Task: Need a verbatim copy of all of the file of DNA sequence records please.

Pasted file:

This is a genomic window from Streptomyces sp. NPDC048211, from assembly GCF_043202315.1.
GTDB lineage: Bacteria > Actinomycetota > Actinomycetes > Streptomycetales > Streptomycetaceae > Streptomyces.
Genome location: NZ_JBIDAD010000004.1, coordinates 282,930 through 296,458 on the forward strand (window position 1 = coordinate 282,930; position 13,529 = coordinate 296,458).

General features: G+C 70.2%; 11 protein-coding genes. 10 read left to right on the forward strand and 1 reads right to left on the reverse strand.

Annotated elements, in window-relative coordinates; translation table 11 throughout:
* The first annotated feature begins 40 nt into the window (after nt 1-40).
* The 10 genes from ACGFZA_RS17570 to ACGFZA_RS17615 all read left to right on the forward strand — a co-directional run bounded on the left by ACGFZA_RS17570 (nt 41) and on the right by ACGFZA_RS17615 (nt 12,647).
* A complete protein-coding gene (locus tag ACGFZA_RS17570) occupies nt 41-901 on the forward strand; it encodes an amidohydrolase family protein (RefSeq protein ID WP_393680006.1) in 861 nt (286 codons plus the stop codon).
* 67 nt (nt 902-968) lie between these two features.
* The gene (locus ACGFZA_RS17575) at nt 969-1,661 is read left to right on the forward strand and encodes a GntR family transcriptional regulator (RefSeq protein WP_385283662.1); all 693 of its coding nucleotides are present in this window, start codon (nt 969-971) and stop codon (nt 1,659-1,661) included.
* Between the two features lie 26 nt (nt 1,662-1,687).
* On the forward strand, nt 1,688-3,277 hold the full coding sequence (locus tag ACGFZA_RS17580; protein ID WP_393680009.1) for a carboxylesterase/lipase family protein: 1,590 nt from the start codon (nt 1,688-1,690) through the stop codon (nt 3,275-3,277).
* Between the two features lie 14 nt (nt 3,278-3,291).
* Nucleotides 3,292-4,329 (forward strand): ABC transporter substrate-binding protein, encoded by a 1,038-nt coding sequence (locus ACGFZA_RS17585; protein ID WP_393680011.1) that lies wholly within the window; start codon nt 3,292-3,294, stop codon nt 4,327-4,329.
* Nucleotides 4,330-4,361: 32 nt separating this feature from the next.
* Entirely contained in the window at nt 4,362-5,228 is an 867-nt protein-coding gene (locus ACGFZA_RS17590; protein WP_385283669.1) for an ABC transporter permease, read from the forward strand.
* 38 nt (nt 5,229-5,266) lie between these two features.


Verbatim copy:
This is a genomic window from Streptomyces sp. NPDC048211, from assembly GCF_043202315.1.
GTDB lineage: Bacteria > Actinomycetota > Actinomycetes > Streptomycetales > Streptomycetaceae > Streptomyces.
Genome location: NZ_JBIDAD010000004.1, coordinates 282,930 through 296,458 on the forward strand (window position 1 = coordinate 282,930; position 13,529 = coordinate 296,458).

General features: G+C 70.2%; 11 protein-coding genes. 10 read left to right on the forward strand and 1 reads right to left on the reverse strand.

Annotated elements, in window-relative coordinates; translation table 11 throughout:
* The first annotated feature begins 40 nt into the window (after nt 1-40).
* The 10 genes from ACGFZA_RS17570 to ACGFZA_RS17615 all read left to right on the forward strand — a co-directional run bounded on the left by ACGFZA_RS17570 (nt 41) and on the right by ACGFZA_RS17615 (nt 12,647).
* A complete protein-coding gene (locus tag ACGFZA_RS17570) occupies nt 41-901 on the forward strand; it encodes an amidohydrolase family protein (RefSeq protein ID WP_393680006.1) in 861 nt (286 codons plus the stop codon).
* 67 nt (nt 902-968) lie between these two features.
* The gene (locus ACGFZA_RS17575) at nt 969-1,661 is read left to right on the forward strand and encodes a GntR family transcriptional regulator (RefSeq protein WP_385283662.1); all 693 of its coding nucleotides are present in this window, start codon (nt 969-971) and stop codon (nt 1,659-1,661) included.
* Between the two features lie 26 nt (nt 1,662-1,687).
* On the forward strand, nt 1,688-3,277 hold the full coding sequence (locus tag ACGFZA_RS17580; protein ID WP_393680009.1) for a carboxylesterase/lipase family protein: 1,590 nt from the start codon (nt 1,688-1,690) through the stop codon (nt 3,275-3,277).
* Between the two features lie 14 nt (nt 3,278-3,291).
* Nucleotides 3,292-4,329 (forward strand): ABC transporter substrate-binding protein, encoded by a 1,038-nt coding sequence (locus ACGFZA_RS17585; protein ID WP_393680011.1) that lies wholly within the window; start codon nt 3,292-3,294, stop codon nt 4,327-4,329.
* Nucleotides 4,330-4,361: 32 nt separating this feature from the next.
* Entirely contained in the window at nt 4,362-5,228 is an 867-nt protein-coding gene (locus ACGFZA_RS17590; protein WP_385283669.1) for an ABC transporter permease, read from the forward strand.
* 38 nt (nt 5,229-5,266) lie between these two features.